“You have to stay in the square, in Taksim, until the government accepts your demands. Don’t leave it. [Stay] there with your peaceful demonstration, your peaceful strike, sit-in. And I call upon women to join it on a wide scale everywhere, in the squares in different cities, not only in Taksim. Long live the people’s struggle for their rights!”
The Daily Star, 14th June 2012.
Ultimately, the biographer’s major accomplishment is to remake a decades-old revolutionary icon into a living, breathing woman.
Yes, Khaled is an activist and a political voice on contemporary Palestinian affairs and her commitment to her cause has endured. Her wit and bloody-mindedness in the face of occupation have not lessened an iota. In Irving’s portrayal, Khaled is a wife and mother faced with the challenges of raising a family, but one with the additional concerns of a Palestinian refugee and former militant.
That Irving has found space in this light volume for extensive exploration of the evolution of women’s rights within the Palestinian resistance is testament to the author’s economy with words.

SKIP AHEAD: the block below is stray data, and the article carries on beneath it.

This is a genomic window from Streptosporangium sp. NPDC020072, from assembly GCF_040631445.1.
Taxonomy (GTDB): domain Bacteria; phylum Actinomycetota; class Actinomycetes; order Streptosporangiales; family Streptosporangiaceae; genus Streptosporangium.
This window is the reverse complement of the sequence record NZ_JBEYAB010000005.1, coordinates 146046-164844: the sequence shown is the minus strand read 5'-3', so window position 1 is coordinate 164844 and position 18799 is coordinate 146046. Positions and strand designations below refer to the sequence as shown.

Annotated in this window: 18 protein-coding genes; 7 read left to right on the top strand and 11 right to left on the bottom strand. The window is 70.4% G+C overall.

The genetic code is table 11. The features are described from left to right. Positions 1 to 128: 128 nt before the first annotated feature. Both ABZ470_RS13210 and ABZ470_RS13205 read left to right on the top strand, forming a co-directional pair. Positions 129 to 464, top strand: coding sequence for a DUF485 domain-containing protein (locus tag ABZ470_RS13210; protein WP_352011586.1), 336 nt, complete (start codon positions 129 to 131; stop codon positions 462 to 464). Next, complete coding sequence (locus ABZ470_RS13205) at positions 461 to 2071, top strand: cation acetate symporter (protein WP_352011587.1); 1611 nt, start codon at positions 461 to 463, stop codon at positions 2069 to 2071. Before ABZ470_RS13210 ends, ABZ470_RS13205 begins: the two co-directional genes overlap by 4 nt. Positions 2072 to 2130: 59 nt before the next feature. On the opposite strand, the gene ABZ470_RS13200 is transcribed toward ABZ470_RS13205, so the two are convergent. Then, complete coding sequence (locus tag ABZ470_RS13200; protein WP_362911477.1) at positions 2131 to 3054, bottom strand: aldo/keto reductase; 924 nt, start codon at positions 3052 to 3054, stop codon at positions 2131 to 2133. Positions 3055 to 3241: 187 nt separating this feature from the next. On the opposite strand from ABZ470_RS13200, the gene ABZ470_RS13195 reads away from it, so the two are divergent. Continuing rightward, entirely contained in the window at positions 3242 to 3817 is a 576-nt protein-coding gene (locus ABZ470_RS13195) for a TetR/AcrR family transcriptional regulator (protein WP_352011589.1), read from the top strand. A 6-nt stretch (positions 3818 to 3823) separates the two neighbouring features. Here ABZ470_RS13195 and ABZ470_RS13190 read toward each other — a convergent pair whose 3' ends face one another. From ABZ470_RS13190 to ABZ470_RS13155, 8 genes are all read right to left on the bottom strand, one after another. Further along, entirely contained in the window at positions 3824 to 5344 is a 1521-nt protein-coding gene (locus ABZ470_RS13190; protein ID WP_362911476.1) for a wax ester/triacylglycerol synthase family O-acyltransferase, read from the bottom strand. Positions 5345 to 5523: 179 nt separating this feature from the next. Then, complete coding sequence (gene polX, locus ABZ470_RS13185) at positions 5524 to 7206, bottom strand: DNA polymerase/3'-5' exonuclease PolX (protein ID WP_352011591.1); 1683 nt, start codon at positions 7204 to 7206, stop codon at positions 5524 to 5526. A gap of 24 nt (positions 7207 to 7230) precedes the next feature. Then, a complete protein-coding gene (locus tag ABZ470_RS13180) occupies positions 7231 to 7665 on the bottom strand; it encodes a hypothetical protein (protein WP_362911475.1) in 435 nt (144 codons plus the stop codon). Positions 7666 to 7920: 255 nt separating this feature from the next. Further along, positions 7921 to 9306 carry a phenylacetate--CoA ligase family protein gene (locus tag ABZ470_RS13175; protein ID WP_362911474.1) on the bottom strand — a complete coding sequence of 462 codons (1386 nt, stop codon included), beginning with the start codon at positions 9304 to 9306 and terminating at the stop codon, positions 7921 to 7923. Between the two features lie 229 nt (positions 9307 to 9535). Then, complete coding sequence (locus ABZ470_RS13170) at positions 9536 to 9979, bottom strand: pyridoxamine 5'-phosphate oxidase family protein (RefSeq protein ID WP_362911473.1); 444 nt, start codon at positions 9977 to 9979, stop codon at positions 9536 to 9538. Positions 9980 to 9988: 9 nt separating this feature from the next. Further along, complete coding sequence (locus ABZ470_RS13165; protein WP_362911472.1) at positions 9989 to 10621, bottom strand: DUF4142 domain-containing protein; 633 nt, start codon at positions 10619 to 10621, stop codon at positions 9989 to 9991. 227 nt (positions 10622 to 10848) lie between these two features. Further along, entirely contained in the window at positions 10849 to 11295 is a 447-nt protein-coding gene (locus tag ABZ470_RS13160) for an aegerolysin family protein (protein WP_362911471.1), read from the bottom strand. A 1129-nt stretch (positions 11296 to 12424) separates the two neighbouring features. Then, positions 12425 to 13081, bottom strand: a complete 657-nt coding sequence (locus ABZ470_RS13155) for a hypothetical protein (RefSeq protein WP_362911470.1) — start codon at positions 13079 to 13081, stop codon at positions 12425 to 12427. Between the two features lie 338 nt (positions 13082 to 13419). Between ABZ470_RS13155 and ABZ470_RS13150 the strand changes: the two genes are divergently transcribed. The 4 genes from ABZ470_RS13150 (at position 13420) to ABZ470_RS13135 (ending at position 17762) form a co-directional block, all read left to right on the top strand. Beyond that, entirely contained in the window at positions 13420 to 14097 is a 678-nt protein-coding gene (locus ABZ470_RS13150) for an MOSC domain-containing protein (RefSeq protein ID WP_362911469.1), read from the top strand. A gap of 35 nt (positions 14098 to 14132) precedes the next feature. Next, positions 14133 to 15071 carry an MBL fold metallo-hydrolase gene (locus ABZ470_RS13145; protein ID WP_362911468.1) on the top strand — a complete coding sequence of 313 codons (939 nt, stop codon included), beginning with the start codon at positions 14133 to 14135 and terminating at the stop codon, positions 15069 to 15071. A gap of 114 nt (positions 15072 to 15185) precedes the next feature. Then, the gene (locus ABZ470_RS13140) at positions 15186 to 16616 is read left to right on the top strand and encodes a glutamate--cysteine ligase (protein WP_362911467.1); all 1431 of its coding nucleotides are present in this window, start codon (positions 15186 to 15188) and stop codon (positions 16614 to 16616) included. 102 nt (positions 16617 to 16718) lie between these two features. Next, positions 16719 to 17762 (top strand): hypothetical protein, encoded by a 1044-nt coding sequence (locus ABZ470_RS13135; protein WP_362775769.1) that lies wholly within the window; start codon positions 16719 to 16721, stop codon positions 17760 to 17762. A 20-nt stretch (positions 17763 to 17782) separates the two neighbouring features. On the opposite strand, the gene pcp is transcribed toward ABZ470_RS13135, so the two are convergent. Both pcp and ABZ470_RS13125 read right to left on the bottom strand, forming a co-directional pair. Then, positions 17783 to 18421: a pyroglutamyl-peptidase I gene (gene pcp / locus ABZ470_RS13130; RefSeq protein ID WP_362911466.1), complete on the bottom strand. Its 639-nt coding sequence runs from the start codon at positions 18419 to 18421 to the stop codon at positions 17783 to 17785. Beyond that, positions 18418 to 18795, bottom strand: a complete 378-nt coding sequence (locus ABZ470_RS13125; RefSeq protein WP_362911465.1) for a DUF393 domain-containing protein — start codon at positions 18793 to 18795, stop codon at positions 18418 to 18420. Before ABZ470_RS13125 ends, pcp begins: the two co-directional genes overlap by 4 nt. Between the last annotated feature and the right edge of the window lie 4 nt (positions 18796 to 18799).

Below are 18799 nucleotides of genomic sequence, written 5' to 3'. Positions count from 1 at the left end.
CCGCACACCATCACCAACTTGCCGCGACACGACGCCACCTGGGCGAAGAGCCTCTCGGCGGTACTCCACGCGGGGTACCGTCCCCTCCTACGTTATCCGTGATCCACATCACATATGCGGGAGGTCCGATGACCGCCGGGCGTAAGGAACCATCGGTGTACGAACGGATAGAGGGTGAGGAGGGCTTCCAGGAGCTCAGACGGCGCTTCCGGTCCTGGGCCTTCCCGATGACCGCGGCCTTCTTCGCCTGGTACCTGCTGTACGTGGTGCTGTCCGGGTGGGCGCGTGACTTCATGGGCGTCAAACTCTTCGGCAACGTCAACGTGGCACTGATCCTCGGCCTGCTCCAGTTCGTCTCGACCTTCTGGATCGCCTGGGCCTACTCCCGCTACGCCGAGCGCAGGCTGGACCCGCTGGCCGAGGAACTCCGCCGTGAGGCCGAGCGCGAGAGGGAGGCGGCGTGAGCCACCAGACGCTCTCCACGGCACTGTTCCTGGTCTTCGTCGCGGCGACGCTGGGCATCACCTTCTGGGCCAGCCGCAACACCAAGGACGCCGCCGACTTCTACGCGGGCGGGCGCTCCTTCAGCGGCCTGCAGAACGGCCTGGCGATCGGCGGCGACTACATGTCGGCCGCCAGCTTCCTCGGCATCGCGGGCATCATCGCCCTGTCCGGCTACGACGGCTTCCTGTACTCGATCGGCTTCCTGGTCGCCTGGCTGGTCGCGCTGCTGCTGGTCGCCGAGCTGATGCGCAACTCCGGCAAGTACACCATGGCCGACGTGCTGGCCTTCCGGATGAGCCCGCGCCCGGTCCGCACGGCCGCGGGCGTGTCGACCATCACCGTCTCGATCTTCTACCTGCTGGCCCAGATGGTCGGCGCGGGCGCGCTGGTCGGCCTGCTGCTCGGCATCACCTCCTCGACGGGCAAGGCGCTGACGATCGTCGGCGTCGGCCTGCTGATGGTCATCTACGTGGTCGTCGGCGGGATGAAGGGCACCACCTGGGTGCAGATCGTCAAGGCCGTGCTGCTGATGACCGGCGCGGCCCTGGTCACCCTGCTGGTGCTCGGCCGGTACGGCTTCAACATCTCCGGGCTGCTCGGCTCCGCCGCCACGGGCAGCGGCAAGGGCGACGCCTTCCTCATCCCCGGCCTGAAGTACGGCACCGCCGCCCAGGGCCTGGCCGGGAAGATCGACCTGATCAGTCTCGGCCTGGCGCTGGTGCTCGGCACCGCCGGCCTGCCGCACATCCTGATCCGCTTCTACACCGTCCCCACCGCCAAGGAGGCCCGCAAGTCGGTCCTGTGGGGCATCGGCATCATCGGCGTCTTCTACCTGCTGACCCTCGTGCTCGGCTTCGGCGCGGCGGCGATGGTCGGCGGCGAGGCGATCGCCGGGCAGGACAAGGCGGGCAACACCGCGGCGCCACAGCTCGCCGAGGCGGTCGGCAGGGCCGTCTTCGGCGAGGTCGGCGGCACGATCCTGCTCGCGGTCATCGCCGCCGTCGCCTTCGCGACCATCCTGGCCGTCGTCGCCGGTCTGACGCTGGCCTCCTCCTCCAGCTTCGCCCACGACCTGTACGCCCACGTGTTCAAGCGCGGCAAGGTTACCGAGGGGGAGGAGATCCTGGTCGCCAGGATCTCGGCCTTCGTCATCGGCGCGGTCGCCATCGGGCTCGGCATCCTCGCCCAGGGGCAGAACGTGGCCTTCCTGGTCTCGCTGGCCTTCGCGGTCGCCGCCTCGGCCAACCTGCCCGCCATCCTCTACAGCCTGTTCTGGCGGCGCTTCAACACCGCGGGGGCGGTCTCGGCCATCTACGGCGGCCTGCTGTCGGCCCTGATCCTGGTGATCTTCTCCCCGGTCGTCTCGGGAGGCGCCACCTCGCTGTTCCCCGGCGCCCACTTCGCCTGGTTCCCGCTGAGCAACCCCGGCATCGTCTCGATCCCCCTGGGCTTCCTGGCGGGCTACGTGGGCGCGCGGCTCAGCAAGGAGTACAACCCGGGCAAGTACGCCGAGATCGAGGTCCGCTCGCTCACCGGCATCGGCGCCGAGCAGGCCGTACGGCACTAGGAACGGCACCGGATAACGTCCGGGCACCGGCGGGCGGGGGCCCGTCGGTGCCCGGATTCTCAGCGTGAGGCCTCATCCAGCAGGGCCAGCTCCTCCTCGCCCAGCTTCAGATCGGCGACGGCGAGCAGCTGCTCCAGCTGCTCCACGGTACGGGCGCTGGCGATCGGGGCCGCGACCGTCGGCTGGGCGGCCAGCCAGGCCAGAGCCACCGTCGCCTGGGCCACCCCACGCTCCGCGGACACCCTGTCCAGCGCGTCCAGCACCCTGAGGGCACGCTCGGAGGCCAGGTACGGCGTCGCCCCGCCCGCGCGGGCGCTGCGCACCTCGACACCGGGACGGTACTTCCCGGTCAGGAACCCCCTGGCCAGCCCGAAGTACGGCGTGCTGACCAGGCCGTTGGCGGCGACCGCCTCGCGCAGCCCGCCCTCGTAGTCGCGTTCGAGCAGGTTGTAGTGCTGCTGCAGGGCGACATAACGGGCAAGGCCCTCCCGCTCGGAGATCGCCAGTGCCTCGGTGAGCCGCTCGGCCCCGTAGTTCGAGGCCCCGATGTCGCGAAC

“Leila Khaled – Icon of Palestinian Liberation” is an ideal read for those seeking a brief introductory account that neither glorifies or vilifies its subject nor dumbs down the complexity of the context in which she lived and worked.
Read the full article here.
Electronic Intifada, 23rd May 2012
Known primarily for the two aircraft hijacking operations she was involved with in 1969 and 1970, Khaled has since then become a major PFLP activist and leader in her own right. It may come as a surprise, then, that before the publication of Leila Khaled: Icon of Palestinian Liberation, there was no biography of her (apart from an autobiography in the 1970s). The Electronic Intifada contributor Sarah Irving has set out to right this wrong, and achieves it ably with this exciting little book, newly published by Pluto Press as part of its “Revolutionary Lives” series.
A major strength of the book is that its based mostly on primary source material: interviews with Khaled herself at her home in Amman, Jordan. Irving also dove into the archives, reading seemingly everything there was to be found in English on Khaled.
Full article here.